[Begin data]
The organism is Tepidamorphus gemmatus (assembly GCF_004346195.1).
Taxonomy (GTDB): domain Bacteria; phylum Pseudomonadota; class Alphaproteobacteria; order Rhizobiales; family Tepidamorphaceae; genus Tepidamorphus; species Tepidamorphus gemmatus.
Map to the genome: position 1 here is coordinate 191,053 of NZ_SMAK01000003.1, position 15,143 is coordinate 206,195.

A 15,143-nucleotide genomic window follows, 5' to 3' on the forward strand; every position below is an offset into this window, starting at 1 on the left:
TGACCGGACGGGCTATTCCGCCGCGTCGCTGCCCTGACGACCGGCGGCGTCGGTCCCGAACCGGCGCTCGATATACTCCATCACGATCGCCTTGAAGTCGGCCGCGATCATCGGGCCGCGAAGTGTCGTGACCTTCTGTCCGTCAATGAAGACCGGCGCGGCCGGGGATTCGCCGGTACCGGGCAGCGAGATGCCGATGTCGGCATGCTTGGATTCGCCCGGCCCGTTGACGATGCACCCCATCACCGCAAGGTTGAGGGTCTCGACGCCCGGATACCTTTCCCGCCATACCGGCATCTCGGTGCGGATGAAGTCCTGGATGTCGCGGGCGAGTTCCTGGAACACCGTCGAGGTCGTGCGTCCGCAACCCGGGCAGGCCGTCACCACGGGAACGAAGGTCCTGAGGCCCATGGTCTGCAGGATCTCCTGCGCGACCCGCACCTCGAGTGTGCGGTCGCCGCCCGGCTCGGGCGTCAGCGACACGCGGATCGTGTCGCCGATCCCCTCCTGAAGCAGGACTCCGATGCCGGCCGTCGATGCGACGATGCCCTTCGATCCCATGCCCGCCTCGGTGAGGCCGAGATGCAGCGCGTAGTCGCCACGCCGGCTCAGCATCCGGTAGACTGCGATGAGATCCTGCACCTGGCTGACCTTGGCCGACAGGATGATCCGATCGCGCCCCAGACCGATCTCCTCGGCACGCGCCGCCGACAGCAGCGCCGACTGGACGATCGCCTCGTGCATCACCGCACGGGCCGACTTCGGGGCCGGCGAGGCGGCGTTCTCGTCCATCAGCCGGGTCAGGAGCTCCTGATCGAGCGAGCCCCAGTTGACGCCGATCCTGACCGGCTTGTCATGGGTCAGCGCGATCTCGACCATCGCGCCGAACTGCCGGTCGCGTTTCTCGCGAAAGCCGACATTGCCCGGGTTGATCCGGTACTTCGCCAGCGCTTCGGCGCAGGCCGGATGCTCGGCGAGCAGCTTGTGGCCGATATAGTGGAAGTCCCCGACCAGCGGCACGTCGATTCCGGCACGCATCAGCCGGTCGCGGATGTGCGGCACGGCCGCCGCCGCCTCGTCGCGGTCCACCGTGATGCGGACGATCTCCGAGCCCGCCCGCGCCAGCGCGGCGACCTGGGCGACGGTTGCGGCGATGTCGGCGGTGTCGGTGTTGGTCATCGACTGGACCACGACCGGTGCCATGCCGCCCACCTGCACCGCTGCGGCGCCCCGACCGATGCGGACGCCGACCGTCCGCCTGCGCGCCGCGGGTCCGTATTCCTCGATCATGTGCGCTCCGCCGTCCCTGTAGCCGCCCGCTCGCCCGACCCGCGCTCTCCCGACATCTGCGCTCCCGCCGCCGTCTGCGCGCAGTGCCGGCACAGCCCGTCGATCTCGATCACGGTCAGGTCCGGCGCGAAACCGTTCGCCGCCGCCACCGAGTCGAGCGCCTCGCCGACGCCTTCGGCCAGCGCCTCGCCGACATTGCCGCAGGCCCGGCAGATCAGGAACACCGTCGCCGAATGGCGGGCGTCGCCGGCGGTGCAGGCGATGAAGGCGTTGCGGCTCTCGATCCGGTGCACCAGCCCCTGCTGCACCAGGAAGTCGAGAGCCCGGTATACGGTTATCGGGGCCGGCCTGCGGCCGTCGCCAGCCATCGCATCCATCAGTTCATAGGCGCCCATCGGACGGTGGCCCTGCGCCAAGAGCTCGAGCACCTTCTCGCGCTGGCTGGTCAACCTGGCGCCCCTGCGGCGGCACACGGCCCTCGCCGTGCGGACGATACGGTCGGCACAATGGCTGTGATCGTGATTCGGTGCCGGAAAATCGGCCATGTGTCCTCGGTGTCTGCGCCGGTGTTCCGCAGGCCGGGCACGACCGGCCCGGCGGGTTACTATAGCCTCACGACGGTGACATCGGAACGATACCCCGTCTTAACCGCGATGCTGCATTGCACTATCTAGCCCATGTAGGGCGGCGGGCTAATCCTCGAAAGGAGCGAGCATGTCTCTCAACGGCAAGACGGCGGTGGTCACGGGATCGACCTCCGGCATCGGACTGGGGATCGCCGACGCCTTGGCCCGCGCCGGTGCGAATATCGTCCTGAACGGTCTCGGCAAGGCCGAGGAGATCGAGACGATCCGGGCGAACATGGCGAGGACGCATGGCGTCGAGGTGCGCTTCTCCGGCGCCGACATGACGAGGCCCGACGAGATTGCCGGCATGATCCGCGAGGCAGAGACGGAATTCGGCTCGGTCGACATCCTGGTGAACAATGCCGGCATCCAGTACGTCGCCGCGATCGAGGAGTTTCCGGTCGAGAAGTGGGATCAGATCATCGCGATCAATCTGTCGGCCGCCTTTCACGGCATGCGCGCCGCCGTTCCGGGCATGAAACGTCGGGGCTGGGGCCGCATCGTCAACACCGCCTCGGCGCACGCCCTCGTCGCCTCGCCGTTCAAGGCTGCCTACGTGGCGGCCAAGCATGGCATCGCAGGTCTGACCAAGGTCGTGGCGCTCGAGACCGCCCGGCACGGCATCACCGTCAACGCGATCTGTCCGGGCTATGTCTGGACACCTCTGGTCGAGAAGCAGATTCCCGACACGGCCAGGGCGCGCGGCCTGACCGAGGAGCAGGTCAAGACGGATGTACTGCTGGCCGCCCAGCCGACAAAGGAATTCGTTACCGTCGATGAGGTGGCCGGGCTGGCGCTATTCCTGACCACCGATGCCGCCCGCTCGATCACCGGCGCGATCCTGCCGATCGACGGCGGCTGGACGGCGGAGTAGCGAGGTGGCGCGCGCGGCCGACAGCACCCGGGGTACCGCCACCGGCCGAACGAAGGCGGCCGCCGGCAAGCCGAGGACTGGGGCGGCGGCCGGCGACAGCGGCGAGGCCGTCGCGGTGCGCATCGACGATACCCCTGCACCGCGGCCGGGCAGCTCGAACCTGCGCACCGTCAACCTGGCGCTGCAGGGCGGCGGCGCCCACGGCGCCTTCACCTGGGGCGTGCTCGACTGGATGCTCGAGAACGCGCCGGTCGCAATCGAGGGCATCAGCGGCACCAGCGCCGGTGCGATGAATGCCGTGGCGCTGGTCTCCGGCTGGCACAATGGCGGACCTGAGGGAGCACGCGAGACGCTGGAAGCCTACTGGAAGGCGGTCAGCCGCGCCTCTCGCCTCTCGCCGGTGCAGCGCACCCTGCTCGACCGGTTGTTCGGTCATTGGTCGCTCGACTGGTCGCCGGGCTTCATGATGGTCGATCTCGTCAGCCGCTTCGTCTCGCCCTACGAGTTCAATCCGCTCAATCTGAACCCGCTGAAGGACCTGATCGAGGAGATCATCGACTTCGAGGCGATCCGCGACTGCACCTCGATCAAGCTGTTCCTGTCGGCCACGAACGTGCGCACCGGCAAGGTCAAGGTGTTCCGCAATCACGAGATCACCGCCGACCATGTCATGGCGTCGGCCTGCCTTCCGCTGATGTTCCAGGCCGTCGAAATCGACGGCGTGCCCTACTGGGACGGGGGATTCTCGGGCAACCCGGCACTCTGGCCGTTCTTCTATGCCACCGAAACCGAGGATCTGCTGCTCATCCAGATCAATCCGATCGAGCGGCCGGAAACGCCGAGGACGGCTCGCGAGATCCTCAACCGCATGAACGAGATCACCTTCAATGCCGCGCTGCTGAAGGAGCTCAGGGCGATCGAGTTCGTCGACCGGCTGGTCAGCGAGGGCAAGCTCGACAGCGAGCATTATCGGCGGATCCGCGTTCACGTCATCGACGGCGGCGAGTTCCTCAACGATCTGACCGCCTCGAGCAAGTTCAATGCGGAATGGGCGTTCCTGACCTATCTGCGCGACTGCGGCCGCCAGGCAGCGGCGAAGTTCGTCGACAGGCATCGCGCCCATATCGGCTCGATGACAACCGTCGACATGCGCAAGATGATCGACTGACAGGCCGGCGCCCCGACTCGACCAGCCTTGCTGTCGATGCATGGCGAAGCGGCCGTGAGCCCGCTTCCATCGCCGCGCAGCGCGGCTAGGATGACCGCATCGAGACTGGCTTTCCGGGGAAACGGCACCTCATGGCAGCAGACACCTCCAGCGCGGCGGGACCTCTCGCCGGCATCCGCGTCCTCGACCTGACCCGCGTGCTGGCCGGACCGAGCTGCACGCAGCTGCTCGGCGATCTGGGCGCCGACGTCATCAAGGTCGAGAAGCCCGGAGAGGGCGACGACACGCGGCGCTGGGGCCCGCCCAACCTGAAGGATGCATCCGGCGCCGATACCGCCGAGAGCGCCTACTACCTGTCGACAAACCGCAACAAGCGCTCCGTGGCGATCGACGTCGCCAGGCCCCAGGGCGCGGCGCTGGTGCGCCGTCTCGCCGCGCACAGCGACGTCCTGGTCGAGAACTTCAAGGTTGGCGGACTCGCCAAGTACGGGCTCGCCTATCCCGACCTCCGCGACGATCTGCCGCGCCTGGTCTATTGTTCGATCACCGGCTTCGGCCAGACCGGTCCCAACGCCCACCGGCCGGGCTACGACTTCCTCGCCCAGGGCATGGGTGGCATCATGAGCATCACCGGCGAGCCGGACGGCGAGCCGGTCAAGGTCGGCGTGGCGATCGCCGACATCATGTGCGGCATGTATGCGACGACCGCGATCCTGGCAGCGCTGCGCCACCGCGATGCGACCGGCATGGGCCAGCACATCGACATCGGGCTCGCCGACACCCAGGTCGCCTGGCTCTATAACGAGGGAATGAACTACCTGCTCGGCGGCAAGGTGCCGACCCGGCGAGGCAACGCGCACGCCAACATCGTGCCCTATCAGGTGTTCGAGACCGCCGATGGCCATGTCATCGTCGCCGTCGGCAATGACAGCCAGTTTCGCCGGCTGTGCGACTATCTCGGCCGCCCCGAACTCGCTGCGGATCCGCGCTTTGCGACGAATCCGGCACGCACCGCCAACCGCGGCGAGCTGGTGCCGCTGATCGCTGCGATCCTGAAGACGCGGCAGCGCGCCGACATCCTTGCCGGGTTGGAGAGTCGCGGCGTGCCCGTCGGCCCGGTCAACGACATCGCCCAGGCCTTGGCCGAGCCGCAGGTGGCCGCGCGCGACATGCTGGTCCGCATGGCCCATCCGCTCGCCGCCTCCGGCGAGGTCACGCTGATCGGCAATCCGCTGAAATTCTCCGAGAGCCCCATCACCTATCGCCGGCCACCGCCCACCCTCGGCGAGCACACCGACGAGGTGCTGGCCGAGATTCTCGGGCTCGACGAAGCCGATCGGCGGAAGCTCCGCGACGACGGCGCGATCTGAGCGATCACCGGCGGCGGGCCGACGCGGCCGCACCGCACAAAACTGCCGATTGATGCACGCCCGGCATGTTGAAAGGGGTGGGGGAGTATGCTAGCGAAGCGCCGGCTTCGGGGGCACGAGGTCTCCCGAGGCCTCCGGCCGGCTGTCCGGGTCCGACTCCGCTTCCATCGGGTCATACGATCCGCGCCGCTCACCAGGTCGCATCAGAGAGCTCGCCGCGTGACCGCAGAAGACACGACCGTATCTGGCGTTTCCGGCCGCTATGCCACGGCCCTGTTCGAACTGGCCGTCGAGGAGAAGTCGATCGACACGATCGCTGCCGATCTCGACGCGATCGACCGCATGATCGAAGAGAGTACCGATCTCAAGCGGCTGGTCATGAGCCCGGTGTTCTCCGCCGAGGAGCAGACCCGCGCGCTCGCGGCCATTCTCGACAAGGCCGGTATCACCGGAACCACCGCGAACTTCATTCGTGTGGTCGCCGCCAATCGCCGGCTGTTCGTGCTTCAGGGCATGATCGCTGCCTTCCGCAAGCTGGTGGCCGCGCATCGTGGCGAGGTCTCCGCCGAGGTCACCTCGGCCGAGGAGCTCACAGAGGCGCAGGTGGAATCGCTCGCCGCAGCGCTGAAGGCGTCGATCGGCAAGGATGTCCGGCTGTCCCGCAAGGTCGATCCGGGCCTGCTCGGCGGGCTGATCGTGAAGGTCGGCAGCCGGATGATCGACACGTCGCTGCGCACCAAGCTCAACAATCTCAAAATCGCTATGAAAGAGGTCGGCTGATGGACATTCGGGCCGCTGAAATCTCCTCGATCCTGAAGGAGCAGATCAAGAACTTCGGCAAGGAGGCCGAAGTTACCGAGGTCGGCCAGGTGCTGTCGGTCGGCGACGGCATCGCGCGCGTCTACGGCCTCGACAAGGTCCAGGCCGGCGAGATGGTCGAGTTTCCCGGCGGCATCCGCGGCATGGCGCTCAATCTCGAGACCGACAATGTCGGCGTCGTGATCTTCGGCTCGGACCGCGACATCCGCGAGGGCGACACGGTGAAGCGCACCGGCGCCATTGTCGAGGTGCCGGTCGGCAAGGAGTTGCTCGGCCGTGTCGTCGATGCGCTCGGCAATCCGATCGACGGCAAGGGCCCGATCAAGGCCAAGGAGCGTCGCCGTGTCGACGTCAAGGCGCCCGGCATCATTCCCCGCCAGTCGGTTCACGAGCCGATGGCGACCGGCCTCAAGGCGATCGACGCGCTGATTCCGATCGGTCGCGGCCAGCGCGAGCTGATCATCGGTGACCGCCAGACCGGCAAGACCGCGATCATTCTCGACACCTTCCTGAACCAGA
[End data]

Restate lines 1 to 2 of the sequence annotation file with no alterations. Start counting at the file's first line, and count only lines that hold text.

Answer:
The organism is Tepidamorphus gemmatus (assembly GCF_004346195.1).
Taxonomy (GTDB): domain Bacteria; phylum Pseudomonadota; class Alphaproteobacteria; order Rhizobiales; family Tepidamorphaceae; genus Tepidamorphus; species Tepidamorphus gemmatus.